This was our 7th long trip – trips of 6 weeks or more – since my official transition from full-time work and my discovery of a passion for travel of this nature. With each of the previous 6 trips, I felt there was a deep, important learning related to the travel process – the kind of travel we wanted to do, the experiences that really nourished our soul and those that didn’t, the realizations of the restrictions our aged bodies and minds were going to impose on us, the realistic amount of time we should be gone, how to manage our home and remaining business, how best to deal with transitioning over many time zones with the least ill effect, how to transition from our living at home state to our travel state and back, etc.
I feel this trip was much more a harvesting of that learning rather than the exposition of some deep new learning. We successfully integrated the learning from the trip last spring to Asia. Even though we were predominately in one country, we moved frequently and covered a number of different, very different regions. The addition of Albania was a welcome diversion into the vast, non-wealthy world that we get so much out of. We mixed our modes of transportation so no one got on our nerves. The length seemed just right; long enough for the real travel experience feeling but not so long that you felt you wish you were home with weeks to go. We still pushed ourselves hard but seemed to have enough restraint that it did not seem to be over the top or more than we could handle.
Yet to say that there was no learning on this trip would be totally wrong. I would say that the learning was more in the positive vein. More of “Oh yes, this is good and we should plan to do more of this.” Or “That wasn’t as great as it could be but if we changed it thus, it could really be good.”
So let’s run down some of the general impressions of the trip and then get into the overall analysis.(Impressions in no specific order of occurrence or importance)
· We’ve traveled enough in Italy that there was little in the way of adjustment when we arrived which was actually a bit of a weird feeling.
· Italian food is so good it is hard to get a bad meal. You almost have to work at it. I mean even when we were in Rome and were in the most touristy sections, we kept having excellent food. The first couple of weeks, I had posts focusing just on food. By the end of our time, good eating was so normal that I just fit them into the daily posts.
· And on the subject of food in Italy, can I just say there may be nothing more sublime than the pasta there. While on the same note, with one exception, I was not that impressed with the pizza – think there is plenty of good pizza at home and that we ourselves make pretty damn good pizza.
· Even though we’ve been to Italy, this was the first time we really focused on art and the churches. I was quite taken by just how different the churches are from styles one sees in the rest of Western Europe with their extensive internal art work, baptisteries, etc.
· And really, do you think there is some final upper limit on the number of churches, cathedrals, basilicas, mosques, temples that Wife and I are willing to visit? All evidence points to there being none.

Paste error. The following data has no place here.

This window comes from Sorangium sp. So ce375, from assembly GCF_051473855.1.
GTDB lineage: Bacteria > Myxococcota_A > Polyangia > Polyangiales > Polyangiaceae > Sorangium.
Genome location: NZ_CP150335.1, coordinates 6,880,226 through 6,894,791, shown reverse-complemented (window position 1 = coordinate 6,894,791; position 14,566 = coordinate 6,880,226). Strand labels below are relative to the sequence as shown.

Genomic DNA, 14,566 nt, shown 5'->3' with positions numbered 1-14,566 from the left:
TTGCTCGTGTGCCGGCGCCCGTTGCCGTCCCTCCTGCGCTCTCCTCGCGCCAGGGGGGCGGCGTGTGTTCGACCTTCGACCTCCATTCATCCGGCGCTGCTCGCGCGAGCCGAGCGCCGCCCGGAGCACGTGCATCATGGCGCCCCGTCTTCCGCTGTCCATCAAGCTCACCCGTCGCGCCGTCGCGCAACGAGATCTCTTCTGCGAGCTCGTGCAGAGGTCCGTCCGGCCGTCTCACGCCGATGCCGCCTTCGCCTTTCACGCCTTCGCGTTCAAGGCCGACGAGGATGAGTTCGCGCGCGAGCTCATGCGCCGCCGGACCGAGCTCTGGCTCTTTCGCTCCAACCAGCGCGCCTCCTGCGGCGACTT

· The whole ‘learning’ aspect of our travel is becoming more and more important. By that I mean all types of things we are learning. On this trip I had a major breakthrough in my appreciation of art and a similar one on the use of my camera and the photographs I was taking. Also learning all about Albania and the Salento was very expanding.
· My breakthrough with photography has put my interests more in line with Wife’s and led to Wife and I starting to really look forward to our times when we can just wander a place looking for things photographable.
· Can anyone tell me why so many Renaissance paintings have a woman with a single breast exposed?
· I continue to be amazed by Wife’s ability to communicate with people of other languages even though she speaks not a word of their language. There were three occasions – buying crackers at a store, laundry detergent at another, and getting the laundromat to work – where with no inhibition whatsoever she began talking with women – she in English, they in Italian – and somehow whatever needed to be figured out was figured out. Amazing!
· Favorites of the trip? It is so hard but I think I would say Ravenna (OMG!) Parma Duomo, Siena Duomo, and the little church in the Salento with the Byzantine paintings.
· Finally experiences, those small moments where you meet people and have these incredible interactions. My favorites from this trip are:
o The Japanese woman from Yokohama who wanted me to take her picture and we chatted about the Shin-Yokohama Ramen Museum
o The lawyer in Bologna who got us into the yard of the famous poet
o The bar owner in Albania with the brother in New York
o The miracle of the local boys smiles lighting up at our guide’s home town in Albania
o Our interaction with the good looking host at a Firenze bar who was Albanian and all excited about our trip to Albania
o The long conversation we had with our Firenze photo workshop guide and our fellow participant who was from Canada and seeing another side to Canada
o Meeting the three women in Burtrint who came from the Salento and were astonished that we had been there just the week before.
Sigh, so many cool little things that spice up the travel experience.So there you have it. Less cosmic revelations, more organic growing into our command and appreciation of our travel experience.